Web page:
Thunderstorms hurl nntimatter into space
Washington: For the first time, scientists have discovered that powerful thunderstorms on Earth can fling beams of antimatter into space.
The never-before-seen phenomenon, captured by NASA`s orbiting Fermi gamma-ray observatory, has been billed as the most exciting discoveries in geoscience in a very long time.
Antimatter is a mirror image of normal matter with unusual properties -protons with negative charges, electrons with positive charges, and so on. It was created in equal abundance to normal matter at the beginning of the universe, but was destroyed when it came in contact with the normal matter.
"These signals are the first direct evidence that thunderstorms make antimatter particle beams," lead researcher Michael Briggs, of the University of Alabama in Huntsville, was quoted as saying by LiveScience.
"I think this is one of the most exciting discoveries in geoscience in a very long time,"said Duke University`s Steven Cummer, who was not involved in the research. "It seems like something straight out of science Fiction."
Fermi is designed to monitor gamma rays, the highest-energy form of light. When a piece of antimatter strikes the observatory and collides with "normal" matter, both particles immediately annihilate and are transformed into gamma rays -which Fermi can detect.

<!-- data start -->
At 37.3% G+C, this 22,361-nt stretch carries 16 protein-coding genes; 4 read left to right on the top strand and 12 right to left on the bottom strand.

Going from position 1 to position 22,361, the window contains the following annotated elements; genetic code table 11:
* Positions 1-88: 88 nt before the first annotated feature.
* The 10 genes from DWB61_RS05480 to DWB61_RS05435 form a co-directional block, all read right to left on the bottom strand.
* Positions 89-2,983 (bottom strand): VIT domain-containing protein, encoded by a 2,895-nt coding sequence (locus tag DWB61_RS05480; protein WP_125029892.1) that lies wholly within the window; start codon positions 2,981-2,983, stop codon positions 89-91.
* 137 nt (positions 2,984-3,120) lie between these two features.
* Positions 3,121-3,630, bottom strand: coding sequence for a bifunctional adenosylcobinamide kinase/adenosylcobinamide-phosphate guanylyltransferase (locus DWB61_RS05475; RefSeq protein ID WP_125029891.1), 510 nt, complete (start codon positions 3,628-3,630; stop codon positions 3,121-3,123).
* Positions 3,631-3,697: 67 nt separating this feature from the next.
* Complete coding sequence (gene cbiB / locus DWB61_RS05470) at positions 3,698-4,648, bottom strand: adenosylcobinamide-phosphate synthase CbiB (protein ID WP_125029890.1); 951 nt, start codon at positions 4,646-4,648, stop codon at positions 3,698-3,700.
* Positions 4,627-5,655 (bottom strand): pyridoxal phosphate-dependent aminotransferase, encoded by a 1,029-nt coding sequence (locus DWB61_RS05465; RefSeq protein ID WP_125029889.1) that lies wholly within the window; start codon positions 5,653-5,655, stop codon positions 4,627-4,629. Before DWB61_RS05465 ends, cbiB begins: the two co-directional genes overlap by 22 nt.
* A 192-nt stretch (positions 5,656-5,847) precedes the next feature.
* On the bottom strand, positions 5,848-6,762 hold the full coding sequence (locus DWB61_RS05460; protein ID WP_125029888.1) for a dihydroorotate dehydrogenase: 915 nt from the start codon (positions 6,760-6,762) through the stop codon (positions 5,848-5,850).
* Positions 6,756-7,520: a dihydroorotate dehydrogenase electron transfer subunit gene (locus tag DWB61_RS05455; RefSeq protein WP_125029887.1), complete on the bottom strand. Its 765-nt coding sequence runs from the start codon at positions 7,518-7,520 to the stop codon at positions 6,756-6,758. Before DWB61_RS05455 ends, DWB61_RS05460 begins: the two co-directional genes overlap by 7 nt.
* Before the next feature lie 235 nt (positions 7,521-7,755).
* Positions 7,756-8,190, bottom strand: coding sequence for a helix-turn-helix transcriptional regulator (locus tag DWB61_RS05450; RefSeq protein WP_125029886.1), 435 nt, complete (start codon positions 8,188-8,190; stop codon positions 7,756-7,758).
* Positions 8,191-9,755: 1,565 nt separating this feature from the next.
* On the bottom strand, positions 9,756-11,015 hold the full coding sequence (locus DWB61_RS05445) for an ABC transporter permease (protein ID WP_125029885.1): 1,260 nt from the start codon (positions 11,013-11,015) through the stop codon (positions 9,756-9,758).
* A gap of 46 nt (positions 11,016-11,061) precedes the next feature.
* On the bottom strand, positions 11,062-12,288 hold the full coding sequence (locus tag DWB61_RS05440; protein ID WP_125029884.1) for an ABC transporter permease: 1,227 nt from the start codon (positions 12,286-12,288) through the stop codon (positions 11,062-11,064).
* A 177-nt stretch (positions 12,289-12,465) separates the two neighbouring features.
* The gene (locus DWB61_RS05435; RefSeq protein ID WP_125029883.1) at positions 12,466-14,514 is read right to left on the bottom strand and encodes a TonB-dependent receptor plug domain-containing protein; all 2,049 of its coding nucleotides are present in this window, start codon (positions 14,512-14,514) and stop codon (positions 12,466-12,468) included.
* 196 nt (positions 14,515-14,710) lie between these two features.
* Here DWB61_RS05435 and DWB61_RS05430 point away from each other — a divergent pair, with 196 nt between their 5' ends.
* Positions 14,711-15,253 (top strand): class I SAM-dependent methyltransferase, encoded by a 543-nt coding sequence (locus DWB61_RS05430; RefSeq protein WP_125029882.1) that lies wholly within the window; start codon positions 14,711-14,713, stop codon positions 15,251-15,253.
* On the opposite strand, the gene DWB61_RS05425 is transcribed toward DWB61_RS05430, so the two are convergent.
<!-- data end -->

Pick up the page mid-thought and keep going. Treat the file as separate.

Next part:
In the new study, presented at the 217th meeting of the American Astronomical Society in Seattle recently, Fermi`s Gamma-ray Burst Monitor (GBM) instrument picked up gamma rays with energies of 511,000 electron volts — a telltale sign that an electron has met its antimatter counterpart, a positron.
The gamma-ray detector spotted the antimatter signals while searching for at terrestrial flashes of gamma rays. To date, scientists have identified 130 gamma-ray flashes from Earth since Fermi`s launch in 2008, and four of them clearly show antimatter signatures, the researchers said.
"Even though Fermi couldn`t see the storm, it nevertheless was magnetically connected to it," said Joseph Dwyer, of the Florida Institute of Technology.
"This [terrestrial gamma-ray flash] produced high-speed electrons and positrons, which then rode up Earth`s magnetic field to strike the spacecraft."
The tops of thunderstorms harbour electric fields. Under the right conditions, scientists think, these fields can become strong enough that they drive an upward avalanche of electrons.